The Obama administration is revising NCLB - finally there is sensibility in Washington. Maybe. The good news is the expansion of standards to include science and social studies, not just math and ELA. Also positive is the plan to back off AYP and, rather, set goals for college or career readiness for graduating students. Another positive aspect is the focus on principal quality in addition to ensuring the effectiveness of teachers.
However, there's still the goal of using testing as the measure of success with a heavy hand by the federal government on ensuring compliance to standards. Even with new national standards that reflect higher-order thinking versus memorizing facts and formulas, schools will still be held accountable by the federal government, rather than their state government, or better yet, their community. Even with the decrease in the number of poor performing schools being punished, the federal government is still meddling in local issues. Providing grants and funding for innovation and improved results is a great role for the Feds but using test scores as the only measure of success is just wrong. Awarding the dollars in return for compliance to unproven reform practices (e.g, more charters, firing staff, closing schools) is even more deadly to public education in this country.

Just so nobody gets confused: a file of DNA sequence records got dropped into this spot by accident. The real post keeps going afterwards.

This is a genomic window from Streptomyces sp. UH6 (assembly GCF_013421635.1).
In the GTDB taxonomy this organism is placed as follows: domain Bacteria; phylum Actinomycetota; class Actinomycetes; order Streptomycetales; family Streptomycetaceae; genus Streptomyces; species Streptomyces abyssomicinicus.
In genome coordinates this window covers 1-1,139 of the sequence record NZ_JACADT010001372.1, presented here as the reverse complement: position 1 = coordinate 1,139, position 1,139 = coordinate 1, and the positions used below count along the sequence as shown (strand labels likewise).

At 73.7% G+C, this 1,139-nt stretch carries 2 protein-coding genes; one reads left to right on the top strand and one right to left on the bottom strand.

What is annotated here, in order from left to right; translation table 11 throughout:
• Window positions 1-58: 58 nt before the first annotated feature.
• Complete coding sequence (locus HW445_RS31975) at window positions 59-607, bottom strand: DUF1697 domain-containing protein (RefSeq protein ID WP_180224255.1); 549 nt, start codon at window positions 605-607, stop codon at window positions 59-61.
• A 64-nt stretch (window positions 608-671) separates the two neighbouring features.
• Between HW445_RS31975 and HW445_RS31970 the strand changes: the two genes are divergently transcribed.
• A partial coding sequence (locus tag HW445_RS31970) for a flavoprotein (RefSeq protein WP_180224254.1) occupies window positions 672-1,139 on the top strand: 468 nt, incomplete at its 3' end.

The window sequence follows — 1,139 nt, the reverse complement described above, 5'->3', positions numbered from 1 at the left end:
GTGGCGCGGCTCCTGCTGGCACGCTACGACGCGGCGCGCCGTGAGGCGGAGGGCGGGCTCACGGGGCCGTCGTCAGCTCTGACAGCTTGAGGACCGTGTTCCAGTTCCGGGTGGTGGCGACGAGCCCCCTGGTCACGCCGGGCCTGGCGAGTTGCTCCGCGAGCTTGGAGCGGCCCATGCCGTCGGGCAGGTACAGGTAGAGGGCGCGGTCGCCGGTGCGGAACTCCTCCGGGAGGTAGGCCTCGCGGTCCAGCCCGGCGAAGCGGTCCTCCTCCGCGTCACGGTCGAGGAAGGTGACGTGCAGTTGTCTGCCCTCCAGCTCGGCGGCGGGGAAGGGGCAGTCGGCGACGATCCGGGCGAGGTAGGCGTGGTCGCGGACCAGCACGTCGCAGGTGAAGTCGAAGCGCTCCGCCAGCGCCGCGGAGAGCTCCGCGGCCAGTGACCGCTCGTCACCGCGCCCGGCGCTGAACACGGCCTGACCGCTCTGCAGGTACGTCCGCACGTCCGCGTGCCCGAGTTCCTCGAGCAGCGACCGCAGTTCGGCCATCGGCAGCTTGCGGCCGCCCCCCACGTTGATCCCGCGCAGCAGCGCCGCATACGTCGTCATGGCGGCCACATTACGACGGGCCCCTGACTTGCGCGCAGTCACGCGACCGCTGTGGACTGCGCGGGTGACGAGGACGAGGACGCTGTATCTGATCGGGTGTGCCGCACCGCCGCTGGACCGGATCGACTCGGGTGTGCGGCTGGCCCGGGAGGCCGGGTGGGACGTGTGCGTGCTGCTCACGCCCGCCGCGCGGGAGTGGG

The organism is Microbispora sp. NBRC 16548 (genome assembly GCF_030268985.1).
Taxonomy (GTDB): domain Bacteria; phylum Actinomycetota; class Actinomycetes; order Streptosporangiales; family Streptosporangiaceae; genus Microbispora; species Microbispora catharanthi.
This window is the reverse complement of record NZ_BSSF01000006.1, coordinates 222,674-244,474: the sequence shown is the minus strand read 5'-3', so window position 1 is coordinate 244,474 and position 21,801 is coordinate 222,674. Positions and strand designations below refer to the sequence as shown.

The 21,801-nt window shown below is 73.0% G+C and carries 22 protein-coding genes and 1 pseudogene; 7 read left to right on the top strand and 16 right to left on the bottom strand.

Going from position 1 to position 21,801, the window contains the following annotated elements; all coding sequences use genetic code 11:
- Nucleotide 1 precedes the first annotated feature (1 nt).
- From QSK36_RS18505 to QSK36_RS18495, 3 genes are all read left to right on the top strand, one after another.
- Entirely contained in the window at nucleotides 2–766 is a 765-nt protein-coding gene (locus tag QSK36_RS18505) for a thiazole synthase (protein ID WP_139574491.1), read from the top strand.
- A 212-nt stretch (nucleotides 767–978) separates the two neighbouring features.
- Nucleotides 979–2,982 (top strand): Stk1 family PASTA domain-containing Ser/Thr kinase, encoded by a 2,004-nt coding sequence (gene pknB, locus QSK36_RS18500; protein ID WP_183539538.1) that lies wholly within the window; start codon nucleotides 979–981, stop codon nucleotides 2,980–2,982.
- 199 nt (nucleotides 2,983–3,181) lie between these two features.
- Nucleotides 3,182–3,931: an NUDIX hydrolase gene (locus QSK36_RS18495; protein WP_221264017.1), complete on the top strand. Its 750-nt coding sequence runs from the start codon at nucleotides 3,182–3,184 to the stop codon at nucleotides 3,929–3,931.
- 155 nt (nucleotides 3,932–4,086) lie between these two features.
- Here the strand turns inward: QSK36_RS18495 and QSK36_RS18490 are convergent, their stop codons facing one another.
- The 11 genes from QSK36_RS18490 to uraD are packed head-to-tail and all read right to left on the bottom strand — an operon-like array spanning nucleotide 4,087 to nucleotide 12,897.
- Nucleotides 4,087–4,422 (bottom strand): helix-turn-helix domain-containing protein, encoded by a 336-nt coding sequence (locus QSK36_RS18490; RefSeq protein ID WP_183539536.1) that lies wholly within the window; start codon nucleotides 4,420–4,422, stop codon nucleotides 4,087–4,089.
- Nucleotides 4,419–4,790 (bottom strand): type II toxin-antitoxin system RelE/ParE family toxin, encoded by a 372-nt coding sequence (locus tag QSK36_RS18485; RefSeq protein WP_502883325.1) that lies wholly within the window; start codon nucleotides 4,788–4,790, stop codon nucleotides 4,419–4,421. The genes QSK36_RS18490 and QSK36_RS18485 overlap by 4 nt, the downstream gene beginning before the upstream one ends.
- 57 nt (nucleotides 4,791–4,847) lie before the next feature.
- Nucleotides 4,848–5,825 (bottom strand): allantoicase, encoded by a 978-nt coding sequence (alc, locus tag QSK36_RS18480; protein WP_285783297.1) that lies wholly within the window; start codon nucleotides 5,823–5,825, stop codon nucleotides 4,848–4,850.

Local communities - politicians, business leaders, formal and informal social groups - need to take back control. Some districts and states are refusing to compromise local control and principles by not applying for Race to the Top funding. We need to see more community and state leaders have the courage to just say "no" to the money if it means implementing questionable improvement practices, that are more like punishment than rewards.